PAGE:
In industrial design, the planning or designing of a product with an artificially limited useful life is referred to as Planned Obsolescence.
Planned obsolescence can be broken down into many different categories and tactics that are used by manufacturers. Let’s take a Re-arranges screen to look at selected object. More some of the most common ones…
Designing a product to deteriorate quickly is referred to as contrived durability. The design of all consumer products includes an expected average lifetime. Thus, it must be decided early on in the lifecycle of a product how long it will be designed to last.
Using cheap materials, such as softer metals, or replacing metal parts with even cheaper plastic pieces can shorten a product’s life expectancy.
All products are going to eventually be broken down or become outdated. Thus, contrived durability is only proven when the product lifespan is made artificially short by design.
Sometimes a product may be designed to have inferior materials in stress-bearing parts of the product. Thus, to the consumer, the product seems to be well-made but over time one or multiple parts of the product will no longer be able to handle the regular use of the product.
Contrived durability is most commonly seen in the toy industry where toys are easily broken over time even with limited use. This helps toy manufacturers make more money forcing parents to upgrade, re-purchase, or buy new toys altogether.
Prevention of Repairs
Products are sometimes designed with an intention to be thrown away. This means the manufacturer designs the product to be intentionally hard or impossible to service or re-use.
A common example would be disposable cameras. Where the camera is completely sealed and needs to be repurchased after the photos are all used up.
Another very common example would be smartphones, including the hard to replace batteries. Apple has been heavily criticized for this, especially in the first few versions of the iPhone, whereas other smartphone companies’ batteries could easily be replaced. Nowadays it seems that many companies, including Samsung and HTC, have followed Apple and have encased the battery completely without a visible cover to be removed from the back.
Perceived obsolescence is heavily aesthetic based. Designers and companies release new models or change the (keyboard shortcut “A”) The appearance affects the color of the bodies, components, and faces. Appearances override the color assigned from the physical material. Appearances do not affect engineering properties. Drag the appearance from the dialog to the body, component, or face. More, solely intending to release a “better looking” or “new” version that makes consumers want to stay relevant.
This is most commonly seen in the fashion industry, especially with the most recent uptake in the industry referred to as “fast fashion.” Large industry players such as H&M and Forever 21 produce clothes as cheap as possible so consumers can purchase it more frequently – overtime spending more money than they would otherwise.
This can also be seen with electronics where companies will release new models with only slightly updated features. The emphasis on their value as status symbols helps sell more products.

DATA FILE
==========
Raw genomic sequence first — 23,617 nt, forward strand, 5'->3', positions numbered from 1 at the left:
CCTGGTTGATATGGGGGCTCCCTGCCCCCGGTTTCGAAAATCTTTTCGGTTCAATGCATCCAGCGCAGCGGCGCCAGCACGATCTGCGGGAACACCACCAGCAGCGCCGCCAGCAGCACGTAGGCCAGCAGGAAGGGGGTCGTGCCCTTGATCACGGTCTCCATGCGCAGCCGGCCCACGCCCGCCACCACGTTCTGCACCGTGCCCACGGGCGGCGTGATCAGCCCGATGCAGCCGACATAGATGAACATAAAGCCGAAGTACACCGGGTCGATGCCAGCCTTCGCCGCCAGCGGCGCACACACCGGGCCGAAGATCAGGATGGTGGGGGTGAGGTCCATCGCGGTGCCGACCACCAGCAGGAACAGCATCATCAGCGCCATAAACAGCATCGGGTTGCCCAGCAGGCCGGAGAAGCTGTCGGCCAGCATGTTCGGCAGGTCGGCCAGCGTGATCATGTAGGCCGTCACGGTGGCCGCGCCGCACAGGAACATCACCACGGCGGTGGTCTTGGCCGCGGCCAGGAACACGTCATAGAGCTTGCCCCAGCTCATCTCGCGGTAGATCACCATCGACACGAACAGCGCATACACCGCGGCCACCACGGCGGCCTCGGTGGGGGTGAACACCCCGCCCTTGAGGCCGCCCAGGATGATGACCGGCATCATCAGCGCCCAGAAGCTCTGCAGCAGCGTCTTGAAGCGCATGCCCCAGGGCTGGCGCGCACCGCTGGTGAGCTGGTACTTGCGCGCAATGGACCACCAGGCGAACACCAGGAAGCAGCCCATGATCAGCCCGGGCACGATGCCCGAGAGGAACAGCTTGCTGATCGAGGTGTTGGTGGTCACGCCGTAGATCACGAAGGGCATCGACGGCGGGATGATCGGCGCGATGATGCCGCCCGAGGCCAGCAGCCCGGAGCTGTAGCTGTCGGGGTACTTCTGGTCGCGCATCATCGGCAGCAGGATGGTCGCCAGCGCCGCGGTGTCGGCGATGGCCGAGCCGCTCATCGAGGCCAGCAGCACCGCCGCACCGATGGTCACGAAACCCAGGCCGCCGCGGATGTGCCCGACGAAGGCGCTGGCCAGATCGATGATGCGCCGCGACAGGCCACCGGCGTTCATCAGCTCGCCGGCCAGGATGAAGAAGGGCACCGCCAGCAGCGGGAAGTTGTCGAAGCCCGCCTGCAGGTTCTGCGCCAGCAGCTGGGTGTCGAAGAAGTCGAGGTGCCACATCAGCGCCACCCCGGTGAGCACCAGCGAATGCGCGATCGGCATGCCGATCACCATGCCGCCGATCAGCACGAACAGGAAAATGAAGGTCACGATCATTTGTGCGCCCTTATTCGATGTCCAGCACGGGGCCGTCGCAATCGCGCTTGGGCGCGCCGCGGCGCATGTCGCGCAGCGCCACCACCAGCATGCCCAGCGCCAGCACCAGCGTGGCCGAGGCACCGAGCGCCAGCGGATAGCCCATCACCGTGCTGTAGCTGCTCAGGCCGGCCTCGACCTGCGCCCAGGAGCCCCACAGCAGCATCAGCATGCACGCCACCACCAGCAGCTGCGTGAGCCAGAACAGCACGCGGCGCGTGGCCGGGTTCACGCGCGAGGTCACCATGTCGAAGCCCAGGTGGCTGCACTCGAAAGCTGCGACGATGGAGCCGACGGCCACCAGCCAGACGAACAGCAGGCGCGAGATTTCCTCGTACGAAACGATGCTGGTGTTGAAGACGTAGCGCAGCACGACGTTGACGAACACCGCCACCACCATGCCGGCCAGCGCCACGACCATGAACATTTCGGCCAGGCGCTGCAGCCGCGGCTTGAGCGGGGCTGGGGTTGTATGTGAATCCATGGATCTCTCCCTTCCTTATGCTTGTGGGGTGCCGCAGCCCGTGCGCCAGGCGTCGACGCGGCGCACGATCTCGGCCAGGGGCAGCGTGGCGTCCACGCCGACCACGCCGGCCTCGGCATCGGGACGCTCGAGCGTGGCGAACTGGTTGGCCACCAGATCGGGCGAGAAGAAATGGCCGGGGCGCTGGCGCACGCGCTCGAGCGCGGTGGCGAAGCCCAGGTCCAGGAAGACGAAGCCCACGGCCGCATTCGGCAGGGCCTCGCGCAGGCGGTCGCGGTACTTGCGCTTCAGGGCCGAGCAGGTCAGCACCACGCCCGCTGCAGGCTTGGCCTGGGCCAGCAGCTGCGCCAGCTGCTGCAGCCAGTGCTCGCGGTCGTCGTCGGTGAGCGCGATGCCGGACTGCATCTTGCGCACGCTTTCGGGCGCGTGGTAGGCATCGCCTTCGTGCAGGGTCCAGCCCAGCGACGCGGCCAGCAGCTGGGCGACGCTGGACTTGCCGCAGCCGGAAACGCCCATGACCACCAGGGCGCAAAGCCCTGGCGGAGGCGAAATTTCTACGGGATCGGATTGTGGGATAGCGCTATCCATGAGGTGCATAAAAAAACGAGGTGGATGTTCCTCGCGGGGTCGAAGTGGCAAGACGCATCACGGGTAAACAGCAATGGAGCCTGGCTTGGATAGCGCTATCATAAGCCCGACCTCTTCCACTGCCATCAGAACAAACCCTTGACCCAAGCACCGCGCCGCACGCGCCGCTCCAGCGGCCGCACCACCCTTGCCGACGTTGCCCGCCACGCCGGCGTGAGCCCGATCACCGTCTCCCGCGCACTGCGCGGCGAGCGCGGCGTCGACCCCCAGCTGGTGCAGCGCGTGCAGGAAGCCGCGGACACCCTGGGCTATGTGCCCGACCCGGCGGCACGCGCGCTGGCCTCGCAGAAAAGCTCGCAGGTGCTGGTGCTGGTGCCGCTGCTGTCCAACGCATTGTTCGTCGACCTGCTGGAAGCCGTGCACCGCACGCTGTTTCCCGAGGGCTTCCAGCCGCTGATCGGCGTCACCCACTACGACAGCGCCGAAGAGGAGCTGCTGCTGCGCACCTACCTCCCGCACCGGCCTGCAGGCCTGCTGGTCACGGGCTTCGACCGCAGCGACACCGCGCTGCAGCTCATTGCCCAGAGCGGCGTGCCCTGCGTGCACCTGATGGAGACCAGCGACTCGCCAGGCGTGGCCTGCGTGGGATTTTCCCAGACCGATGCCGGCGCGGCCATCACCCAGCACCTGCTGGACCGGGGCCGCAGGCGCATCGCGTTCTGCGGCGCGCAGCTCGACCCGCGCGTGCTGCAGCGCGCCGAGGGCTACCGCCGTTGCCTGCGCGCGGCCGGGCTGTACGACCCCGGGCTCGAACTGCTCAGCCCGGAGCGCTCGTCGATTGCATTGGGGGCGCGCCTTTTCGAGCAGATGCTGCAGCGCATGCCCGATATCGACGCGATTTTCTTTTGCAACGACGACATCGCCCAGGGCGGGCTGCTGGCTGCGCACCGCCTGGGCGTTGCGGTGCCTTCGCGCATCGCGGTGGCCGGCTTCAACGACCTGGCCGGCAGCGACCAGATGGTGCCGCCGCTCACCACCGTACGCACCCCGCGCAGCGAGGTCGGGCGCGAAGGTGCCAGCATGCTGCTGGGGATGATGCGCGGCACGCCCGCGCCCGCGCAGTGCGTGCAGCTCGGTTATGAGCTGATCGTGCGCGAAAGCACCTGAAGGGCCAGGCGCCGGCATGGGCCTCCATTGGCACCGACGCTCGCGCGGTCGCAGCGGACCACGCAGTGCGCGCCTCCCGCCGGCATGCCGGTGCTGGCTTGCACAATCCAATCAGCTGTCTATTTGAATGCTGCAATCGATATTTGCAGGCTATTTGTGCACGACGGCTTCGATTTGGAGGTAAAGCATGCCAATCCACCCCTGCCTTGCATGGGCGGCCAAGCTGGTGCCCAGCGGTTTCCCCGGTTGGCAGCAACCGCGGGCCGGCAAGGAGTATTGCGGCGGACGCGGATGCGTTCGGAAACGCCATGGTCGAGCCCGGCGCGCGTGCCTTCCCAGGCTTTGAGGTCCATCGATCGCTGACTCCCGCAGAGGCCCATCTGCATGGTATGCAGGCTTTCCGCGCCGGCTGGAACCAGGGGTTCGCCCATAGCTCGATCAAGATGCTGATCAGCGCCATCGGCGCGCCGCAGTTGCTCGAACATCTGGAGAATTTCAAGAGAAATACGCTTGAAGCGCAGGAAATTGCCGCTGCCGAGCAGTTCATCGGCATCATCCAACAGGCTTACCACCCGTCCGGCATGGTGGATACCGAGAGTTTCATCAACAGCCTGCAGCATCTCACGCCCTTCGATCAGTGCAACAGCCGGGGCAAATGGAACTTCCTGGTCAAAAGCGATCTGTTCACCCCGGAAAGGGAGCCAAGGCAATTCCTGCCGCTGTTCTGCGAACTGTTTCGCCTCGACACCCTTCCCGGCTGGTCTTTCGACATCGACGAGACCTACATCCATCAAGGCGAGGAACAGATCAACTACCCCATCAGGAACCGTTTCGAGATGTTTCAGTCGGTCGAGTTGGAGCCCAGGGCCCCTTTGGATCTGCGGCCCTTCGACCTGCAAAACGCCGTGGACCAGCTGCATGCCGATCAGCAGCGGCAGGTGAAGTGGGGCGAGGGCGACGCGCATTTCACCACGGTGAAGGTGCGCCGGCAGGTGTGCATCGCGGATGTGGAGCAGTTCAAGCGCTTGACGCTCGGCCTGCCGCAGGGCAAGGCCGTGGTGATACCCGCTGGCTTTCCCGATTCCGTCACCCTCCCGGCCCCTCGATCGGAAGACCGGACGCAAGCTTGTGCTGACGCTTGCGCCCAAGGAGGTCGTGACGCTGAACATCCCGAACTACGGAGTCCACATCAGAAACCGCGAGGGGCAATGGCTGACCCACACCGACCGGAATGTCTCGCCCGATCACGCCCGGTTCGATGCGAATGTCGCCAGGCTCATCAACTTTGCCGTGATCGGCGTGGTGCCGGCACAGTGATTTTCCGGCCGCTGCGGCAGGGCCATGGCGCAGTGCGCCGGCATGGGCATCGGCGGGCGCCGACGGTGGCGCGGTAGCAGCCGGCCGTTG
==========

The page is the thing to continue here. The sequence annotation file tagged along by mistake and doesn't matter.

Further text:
Other examples include cars, household appliances, accessories, and even the food industry!
A deliberate attempt to make a product obsolete by altering the system in which it is used is referred to as systemic obsolescence. This means the manufacturer of the product continues to make changes to the product solely to make its continued use difficult.
One common example includes not having forward compatibility in software and hardware product combinations – especially video game consoles. This is also seen in physical goods where manufacturers change the fasteners or screws so existing tools can no longer be used to work or operate on the product.
Deliberate disabling of a product can be seen in some physical goods. Often times the user is notified that they must purchase more in order to continue to use it. The user has already had invested some amount of money into the product, thus they feel they must just pay it and move on.
This is most commonly seen in inkjet printers. Where the manufacturers have the printer notify the user to get more ink, even though there is likely enough ink in the cartridges to continue printing more pages, yet the printer will not allow the ink cartridges to be used.
Planned obsolescence doesn’t just happen in physical goods. It happens all the time in software products too!
Software companies will drop support for older technologies often times as an attempt to force users into upgrading (aka. paying) for the newer version or technology.
Software typically gets to this Creates a sketch point. More when the cost to maintain is more than the amount of revenue the company is bringing in.
Large software companies, such as Microsoft, do this all the time to increase revenue.
In summary, you can see planned obsolescence in just about every industry in some sort of way. That saddest thing is that most consumers don’t realize this… they aren’t aware of the tactics used by large multi-national corporations to squeeze more money out of the end consumer solely to increase profits.
Planned obsolescence is a very controversial practice. Some argue it’s the result of a “free” society, others argue its all fed by greedy executives at the top.